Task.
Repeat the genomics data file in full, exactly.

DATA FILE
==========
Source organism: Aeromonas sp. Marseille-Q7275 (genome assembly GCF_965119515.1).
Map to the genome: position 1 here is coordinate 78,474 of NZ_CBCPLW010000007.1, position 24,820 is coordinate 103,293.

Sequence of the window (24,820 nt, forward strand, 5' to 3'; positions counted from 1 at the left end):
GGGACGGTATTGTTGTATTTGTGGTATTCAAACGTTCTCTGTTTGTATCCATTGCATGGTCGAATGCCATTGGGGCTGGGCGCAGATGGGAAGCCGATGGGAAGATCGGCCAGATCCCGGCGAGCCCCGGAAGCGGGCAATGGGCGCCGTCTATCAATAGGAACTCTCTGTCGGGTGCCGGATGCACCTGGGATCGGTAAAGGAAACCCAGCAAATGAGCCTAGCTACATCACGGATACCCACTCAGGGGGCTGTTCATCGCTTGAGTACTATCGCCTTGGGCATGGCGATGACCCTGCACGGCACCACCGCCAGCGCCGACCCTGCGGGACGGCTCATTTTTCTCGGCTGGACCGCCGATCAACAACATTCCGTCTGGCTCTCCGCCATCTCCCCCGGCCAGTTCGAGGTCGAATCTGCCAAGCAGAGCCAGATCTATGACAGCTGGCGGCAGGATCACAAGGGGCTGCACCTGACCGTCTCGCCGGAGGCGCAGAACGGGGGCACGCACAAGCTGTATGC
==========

Source organism: Aeromonas sp. Marseille-Q7275 (genome assembly GCF_965119515.1).
Map to the genome: position 1 here is coordinate 78,474 of NZ_CBCPLW010000007.1, position 24,820 is coordinate 103,293.

Sequence of the window (24,820 nt, forward strand, 5' to 3'; positions counted from 1 at the left end):
GGGACGGTATTGTTGTATTTGTGGTATTCAAACGTTCTCTGTTTGTATCCATTGCATGGTCGAATGCCATTGGGGCTGGGCGCAGATGGGAAGCCGATGGGAAGATCGGCCAGATCCCGGCGAGCCCCGGAAGCGGGCAATGGGCGCCGTCTATCAATAGGAACTCTCTGTCGGGTGCCGGATGCACCTGGGATCGGTAAAGGAAACCCAGCAAATGAGCCTAGCTACATCACGGATACCCACTCAGGGGGCTGTTCATCGCTTGAGTACTATCGCCTTGGGCATGGCGATGACCCTGCACGGCACCACCGCCAGCGCCGACCCTGCGGGACGGCTCATTTTTCTCGGCTGGACCGCCGATCAACAACATTCCGTCTGGCTCTCCGCCATCTCCCCCGGCCAGTTCGAGGTCGAATCTGCCAAGCAGAGCCAGATCTATGACAGCTGGCGGCAGGATCACAAGGGGCTGCACCTGACCGTCTCGCCGGAGGCGCAGAACGGGGGCACGCACAAGCTGTATGC